In healthcare, we constantly seek new ways to deliver and improve care. Countless ideas have already been tried and tested, and people often think that coming up with the next great innovation requires thinking ‘outside of the box.’ This notion has been instilled in most of us from a young age, and those in all industries – not just healthcare – often strive to show their creativity through this approach. However, in my experience, thinking outside of the box doesn’t always lead to the best new ideas. Sometimes, we need to focus on thinking better inside the box.
In healthcare, we talk a lot about how we can use data to improve patient care. We discuss the importance of interoperability, the need for more data to be available to physicians, and how data can help physicians spot an issue with a patient they otherwise may not have caught.
What we don’t often discuss is the degree to which care settings can impact the need to effectively capture and make sense of data.
In a variety of recent private and panel discussions with health and policy leaders, I’ve heard encouraging talk around interoperability through open and available application programming interfaces (APIs). Public comments by Health and Human Services Secretary Sylvia Mathews Burwell and Centers for Medicare and Medicaid Acting Administrator Andy Slavitt indicate there is sincere commitment to making this a reality.
While this momentum seems promising, when Meaningful Use Stage 3 is mentioned – particularly its requirements for making data available to patient facing applications – I see the potential for unintended and terrible consequences for clinician workflows.
Non-stress tests (NSTs) are the current standard of care for monitoring high-risk pregnancies. Intended to reduce the risk of stillbirths, these tests are for those who have one or more risk factors, whether they be maternal, fetal or obstetric complications.
Currently, these tests can be very time-consuming for patients. NSTs involve attaching the mother to fetal and contraction monitors to watch the fetal heart rate tracing and uterine activity. However, many rural and remote areas don’t have ready access to NSTs. Consequently, mothers sometimes travel up to several hours each way to get to our facility for their NST appointments once or twice a week. Once they arrive, there’s the usual wait time, the 30-60 minute testing process, plus an additional wait time for the test to be interpreted by a staff member and a clinician. These appointments, on top of any additional prenatal visits the mothers have scheduled, can therefore add up to a considerable amount of time, even for patients who live nearby.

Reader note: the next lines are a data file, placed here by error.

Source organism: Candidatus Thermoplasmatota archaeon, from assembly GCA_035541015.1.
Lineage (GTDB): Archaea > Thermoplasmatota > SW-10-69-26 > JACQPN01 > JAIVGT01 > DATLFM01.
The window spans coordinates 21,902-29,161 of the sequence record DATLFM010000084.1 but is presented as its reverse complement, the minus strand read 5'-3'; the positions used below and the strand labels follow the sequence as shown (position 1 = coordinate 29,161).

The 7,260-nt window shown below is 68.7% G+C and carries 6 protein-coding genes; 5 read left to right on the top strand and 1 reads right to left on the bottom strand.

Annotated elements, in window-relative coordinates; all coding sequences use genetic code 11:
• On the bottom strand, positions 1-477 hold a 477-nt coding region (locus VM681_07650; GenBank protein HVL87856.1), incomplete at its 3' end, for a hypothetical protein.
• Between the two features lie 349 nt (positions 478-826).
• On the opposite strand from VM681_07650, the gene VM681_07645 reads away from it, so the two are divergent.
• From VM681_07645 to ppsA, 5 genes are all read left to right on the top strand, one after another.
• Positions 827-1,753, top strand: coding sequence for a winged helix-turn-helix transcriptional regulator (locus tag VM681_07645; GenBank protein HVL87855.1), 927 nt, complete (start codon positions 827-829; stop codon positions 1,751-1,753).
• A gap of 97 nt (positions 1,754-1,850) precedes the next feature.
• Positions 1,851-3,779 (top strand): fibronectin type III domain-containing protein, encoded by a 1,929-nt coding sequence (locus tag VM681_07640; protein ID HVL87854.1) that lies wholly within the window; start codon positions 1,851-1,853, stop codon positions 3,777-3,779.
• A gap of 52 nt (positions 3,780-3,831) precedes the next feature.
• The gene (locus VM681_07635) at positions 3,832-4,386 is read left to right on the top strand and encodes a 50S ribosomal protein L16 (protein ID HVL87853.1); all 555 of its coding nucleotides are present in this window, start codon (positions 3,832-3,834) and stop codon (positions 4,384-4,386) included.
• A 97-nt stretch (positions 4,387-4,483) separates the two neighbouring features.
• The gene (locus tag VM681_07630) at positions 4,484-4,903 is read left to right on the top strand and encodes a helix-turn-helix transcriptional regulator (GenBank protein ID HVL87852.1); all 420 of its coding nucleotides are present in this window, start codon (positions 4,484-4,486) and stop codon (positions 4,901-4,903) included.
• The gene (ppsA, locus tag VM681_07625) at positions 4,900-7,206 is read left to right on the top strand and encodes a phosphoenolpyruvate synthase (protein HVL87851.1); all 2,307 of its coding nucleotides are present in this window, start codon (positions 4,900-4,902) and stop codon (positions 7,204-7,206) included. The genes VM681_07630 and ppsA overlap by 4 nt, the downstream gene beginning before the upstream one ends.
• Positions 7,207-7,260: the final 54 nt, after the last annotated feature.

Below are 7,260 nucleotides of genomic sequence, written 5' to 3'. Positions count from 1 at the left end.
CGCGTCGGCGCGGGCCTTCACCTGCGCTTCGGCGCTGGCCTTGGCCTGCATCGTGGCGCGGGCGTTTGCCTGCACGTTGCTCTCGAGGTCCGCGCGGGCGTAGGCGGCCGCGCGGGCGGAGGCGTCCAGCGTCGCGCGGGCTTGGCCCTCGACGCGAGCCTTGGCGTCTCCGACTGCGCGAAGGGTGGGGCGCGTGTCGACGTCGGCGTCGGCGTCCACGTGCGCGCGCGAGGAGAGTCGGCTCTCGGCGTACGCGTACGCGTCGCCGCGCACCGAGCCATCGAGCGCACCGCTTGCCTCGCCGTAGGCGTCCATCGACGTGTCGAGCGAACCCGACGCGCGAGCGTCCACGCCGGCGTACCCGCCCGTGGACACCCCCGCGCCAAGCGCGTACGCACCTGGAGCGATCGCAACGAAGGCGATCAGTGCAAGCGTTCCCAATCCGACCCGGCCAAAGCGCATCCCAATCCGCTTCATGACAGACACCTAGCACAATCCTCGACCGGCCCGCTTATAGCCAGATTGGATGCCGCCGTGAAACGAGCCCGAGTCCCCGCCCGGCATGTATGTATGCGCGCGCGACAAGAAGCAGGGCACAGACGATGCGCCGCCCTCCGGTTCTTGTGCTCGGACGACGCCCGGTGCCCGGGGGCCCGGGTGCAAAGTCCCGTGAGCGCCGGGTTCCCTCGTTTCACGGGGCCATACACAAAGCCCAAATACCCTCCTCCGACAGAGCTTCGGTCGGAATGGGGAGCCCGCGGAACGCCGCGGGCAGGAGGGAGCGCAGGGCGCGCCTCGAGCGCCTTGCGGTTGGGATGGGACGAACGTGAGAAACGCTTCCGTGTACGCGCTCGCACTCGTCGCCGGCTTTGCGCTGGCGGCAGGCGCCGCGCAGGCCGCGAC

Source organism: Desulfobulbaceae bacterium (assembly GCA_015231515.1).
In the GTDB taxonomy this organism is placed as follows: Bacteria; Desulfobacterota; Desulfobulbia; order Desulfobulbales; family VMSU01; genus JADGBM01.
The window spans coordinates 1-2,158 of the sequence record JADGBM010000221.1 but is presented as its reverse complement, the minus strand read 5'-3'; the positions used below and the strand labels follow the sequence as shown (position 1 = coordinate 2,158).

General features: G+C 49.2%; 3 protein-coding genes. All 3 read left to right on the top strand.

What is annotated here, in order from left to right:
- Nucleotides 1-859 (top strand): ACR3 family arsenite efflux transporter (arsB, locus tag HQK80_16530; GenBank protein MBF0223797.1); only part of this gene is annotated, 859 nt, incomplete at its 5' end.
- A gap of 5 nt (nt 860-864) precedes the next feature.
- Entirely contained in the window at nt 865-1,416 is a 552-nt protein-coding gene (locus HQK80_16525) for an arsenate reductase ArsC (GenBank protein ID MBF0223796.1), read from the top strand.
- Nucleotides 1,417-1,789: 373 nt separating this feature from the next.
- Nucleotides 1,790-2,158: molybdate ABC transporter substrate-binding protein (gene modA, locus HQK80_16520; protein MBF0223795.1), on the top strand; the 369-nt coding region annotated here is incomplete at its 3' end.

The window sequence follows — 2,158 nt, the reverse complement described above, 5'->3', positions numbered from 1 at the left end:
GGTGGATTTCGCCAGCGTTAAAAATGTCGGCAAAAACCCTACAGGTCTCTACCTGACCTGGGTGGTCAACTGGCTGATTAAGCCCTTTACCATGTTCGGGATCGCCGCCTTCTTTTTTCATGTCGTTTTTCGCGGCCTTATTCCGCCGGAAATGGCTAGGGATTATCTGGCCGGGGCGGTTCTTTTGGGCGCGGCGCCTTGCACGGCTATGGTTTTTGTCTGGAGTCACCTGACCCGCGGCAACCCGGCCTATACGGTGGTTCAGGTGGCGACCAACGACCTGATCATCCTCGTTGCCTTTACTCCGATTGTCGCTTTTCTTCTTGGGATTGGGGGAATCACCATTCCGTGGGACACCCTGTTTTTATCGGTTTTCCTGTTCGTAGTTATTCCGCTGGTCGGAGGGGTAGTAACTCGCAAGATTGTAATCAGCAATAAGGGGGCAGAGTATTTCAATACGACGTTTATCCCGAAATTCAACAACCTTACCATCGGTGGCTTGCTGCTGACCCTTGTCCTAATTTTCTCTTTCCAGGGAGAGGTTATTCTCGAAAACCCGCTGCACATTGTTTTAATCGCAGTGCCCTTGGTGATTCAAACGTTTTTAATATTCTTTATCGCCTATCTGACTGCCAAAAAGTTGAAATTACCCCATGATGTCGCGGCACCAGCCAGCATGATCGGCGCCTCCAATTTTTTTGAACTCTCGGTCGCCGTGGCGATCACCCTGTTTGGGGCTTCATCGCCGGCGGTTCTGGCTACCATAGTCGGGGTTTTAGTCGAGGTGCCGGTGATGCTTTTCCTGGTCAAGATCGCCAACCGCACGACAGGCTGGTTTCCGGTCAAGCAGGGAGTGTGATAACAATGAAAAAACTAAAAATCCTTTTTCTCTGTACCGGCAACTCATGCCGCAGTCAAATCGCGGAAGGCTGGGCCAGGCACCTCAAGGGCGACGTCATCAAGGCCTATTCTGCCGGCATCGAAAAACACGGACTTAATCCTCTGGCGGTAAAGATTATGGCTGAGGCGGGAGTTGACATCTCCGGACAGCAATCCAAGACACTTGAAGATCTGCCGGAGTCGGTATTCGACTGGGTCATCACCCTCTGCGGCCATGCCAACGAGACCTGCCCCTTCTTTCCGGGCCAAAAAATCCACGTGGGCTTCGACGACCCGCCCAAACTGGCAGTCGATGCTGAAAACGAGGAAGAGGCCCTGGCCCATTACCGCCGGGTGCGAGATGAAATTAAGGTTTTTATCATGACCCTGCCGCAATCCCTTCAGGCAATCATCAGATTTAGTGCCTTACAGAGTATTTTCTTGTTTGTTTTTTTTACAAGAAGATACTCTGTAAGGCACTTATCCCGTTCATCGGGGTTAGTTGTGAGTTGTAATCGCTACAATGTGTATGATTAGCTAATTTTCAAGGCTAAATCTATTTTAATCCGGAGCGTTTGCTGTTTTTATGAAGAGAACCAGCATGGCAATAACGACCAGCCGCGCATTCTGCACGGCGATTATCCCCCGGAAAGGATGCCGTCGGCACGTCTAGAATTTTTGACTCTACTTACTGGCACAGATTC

In recent years, our ability to stream large amounts of data in real-time has improved dramatically. This enhancement can transform how clinicians offer care by sourcing unprecedented opportunities for clinical decision support. However, the capability to process, store, and display data in and of itself does not transform care. Rather, it is how the clinicians adopt and apply decision support that will make all the difference to patients. However, the current environment must be altered to create a clinical decision support-friendly climate.
We are currently experiencing the biggest transformation in healthcare ever. Technology plays a significant role as an enabler of this transformation, but will not drive it alone. Improving patient care and driving toward patient engagement are crucial goals in this next phase of the healthcare industry. To make adoption ubiquitous and implementation effective, there are several things we should focus on as we dive into 2015:
In today’s digital world, electronic patient data is growing exponentially and moving faster than healthcare organizations can imagine. At the same time, clinicians suffer from information overload, and high-volume and increasingly complex clinical patient loads, alongside dwindling time and resources.
Now more than ever, the pressure is building to harness the power of big data and digital technologies to help clinicians make faster, patient-centric decisions that increase quality of care and enhance health outcomes all while decreasing costs.